Monroeville, PA. Wal-Mart Returns Five Years After Defeat
Sprawl-Busters first heard from citizens in Monroeville, Pennsylvania back in June of 2005. They were organizing to fend off a Wal-Mart supercenter proposal. Three months later, the group accomplished its purpose.
Sprawl-Busters reported on September 17, 2005 that the Monroeville City Council had voted to reject Wal-Mart. On a vote close to midnight, the Council voted 5-2 against Wal-Mart's plans. The retailer was seeking to rezone 21.6 acres of land from industrial to commercial use, so it could build a 203,818 s.f. store on the border with the town of Pitcairn.
Wal-Mart patched together a series of lots to create enough room for the huge store. The Council's vote overturned a planning commission vote, which had narrowly recommended the plan on a 3-2 vote. The Walnut Capital Development Corp., which was pushing the Wal-Mart, told the newspaper that Wal-Mart has been trying to build a store in Monroeville for 10 years.
The developer started offering money to the town in a fruitless attempt to bolster its support: a promise of $35,000 to Pitcairn for a comprehensive plan, $50,000 for a transportation improvement district, $25,000 each to Pitcairn and Monroeville for fire and ambulance services. Wal-Mart offered to build a parking lot, restrooms and a concession stand at the ball fields located next to the store, and give Pitcairn an electronic message board for community announcements.
Wal-Mart told local officials that their store would generate half a million dollars annually in tax revenue -- a figure that was a gross number, not a net impact figure. In the end, all these offerings weren't enough to sway the City Council, which ended Wal-Mart's quest -- because municipalities are under no obligation to rezone land for anyone.
But this week, more than four and a half years later, local residents in Monroeville have reported to Sprawl-Busters that Wal-Mart is back -- at a different site and at a much smaller size.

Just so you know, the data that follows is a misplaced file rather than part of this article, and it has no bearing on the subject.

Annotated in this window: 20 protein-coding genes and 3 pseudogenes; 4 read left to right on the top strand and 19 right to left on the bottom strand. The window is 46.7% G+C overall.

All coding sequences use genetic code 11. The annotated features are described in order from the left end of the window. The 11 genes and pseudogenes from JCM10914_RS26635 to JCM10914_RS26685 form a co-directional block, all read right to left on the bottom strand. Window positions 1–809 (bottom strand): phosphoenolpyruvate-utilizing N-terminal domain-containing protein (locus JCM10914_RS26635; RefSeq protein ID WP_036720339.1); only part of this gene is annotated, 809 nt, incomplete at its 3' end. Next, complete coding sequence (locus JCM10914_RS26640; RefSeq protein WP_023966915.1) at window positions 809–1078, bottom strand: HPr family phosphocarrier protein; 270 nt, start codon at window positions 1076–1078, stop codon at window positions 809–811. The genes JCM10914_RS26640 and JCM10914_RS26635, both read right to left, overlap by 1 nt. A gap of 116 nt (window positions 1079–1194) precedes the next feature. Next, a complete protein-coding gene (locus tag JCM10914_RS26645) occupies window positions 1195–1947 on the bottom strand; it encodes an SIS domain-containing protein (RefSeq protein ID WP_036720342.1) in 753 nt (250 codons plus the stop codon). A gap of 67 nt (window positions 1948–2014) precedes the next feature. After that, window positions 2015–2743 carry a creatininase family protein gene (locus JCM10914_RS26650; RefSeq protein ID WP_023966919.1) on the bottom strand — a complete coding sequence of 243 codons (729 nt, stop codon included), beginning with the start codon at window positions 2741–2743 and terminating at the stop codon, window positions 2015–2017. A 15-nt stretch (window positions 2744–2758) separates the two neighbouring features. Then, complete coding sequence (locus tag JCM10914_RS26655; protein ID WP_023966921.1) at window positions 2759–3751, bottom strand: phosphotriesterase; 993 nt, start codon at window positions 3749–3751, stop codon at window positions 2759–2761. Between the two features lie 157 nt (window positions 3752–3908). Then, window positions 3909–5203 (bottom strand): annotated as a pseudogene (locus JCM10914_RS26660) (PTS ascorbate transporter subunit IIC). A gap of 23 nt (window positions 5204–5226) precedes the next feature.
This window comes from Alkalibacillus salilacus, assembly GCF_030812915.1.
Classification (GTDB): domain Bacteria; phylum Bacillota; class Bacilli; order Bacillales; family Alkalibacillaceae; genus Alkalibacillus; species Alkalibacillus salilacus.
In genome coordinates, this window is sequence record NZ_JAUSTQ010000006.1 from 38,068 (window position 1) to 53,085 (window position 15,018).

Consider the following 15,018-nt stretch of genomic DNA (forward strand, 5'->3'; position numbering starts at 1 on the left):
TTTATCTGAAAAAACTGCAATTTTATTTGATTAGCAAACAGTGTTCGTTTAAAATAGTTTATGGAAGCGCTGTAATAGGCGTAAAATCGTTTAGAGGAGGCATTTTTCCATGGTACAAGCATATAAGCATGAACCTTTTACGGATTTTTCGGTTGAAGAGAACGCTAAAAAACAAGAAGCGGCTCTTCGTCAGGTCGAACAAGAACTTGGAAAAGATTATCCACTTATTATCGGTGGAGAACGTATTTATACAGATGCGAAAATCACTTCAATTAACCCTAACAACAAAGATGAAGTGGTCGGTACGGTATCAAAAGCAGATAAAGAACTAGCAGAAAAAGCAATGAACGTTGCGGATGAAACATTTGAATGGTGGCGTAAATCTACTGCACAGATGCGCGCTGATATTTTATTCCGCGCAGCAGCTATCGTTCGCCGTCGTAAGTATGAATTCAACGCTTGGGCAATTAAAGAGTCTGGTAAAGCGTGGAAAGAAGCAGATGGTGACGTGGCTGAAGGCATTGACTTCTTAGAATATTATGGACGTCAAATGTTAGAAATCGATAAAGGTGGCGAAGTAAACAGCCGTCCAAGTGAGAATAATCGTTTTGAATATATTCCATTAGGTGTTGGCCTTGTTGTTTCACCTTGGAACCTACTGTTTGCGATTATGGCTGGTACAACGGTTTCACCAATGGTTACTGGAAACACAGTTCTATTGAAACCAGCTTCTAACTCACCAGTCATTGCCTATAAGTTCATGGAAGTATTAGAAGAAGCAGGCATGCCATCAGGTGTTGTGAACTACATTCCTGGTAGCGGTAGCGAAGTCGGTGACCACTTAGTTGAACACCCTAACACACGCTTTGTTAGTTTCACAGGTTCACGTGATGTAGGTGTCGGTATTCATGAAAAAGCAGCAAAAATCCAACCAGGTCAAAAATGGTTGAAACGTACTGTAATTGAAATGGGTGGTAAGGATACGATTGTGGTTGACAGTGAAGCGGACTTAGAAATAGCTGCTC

The Pittsburg Tribune Review ran a story on May 21st that Wal-Mart wants to move into the Monroeville Mall, in a store that once housed a Boscov department store. According to the real estate firm CB Richard Ellis, which does a lot of work for Wal-Mart Realty, Wal-Mart is willing to consider an 80,000 s.f. store. The Boscov store has three levels, and totals 230,000 s.f. -- the size of superstores that Wal-Mart used to build on one story.
Wal-Mart doesn't need a huge superstore in Monroeville anyway, because it would only cannibalize sales at the Wal-Mart superstore in North Versailles, Pennsylvania, which is a mere three miles from the site. There is a second supercenter less than 10 miles away in West Mifflin, Pennsylvania. So the real estate firm marketing the Boscov store is suggesting that a JC Penney and a movie complex could also fit into the empty department store.
The mall owner, a company based in Tennessee, is saying nothing about who might go into the Mall. "We continue to pursue various opportunities for the Boscov's store, but at this time we are not able to provide any names," a spokeswoman for the owner told the Tribune Review.
What you can do: In 2005, the opponents of Wal-Mart were described in the media as a "loose coalition of neighbors, merchants and Pitcairn public officials." They turned out for four council hearings, and flooded council members with calls, and personal visits. Many of those opponents are still in Monroeville, and still against Wal-Mart. They understand that it will be harder to fight a smaller store going into an existing mall, but they also know that it makes no sense to build another superstore three miles from an existing superstore.
You would think that Wal-Mart would know better too. The company has long admitted that by packing stores in so densely, Wal-Mart eats into its own "same store" sales, which is a comparison of sales in stores that have been open at least a year. Wal-Mart hopes to gain market share from the existing Giant Eagle grocery store nearby, and the Sheetz grocery store. These regional chains have a market share that Wal-Mart wants to capture, but in the process it will pull Monroeville shoppers out of the North Versailles store.
Readers are urge to email Monroeville Mayor Gregory Erosenko at email@example.com with the following message: "Dear Mayor Erosenko, You told voters last January that Monroeville was "on course for a better future." But if you approve a Wal-Mart project at the Monroeville Mall, you will be on course for more traffic, more crime, and more business closings. Because you have a Wal-Mart superstore just minutes away in North Versailles, another Wal-Mart offers no added value to your economy. Most sales at Wal-Mart will be captured from existing department and grocery stores in the immediate trade area, because Wal-Mart is just another large supplier for a population base that has not increased dramatically over the past 20 years.
With a fairly stagnant demand, added supply only slices everyone's pie thinner. A 2003 study suggests that for every one Wal-Mart superstore that opens, two local grocery stores will close. Perhaps you should talk to the local managers at Giant Eagle and Sheetz about how this project will impact their businesses.
I urge you to do what Monroeville did five years ago: say no to superstore sprawl. You already have a Wal-Mart nearby. Don't overplay your hand."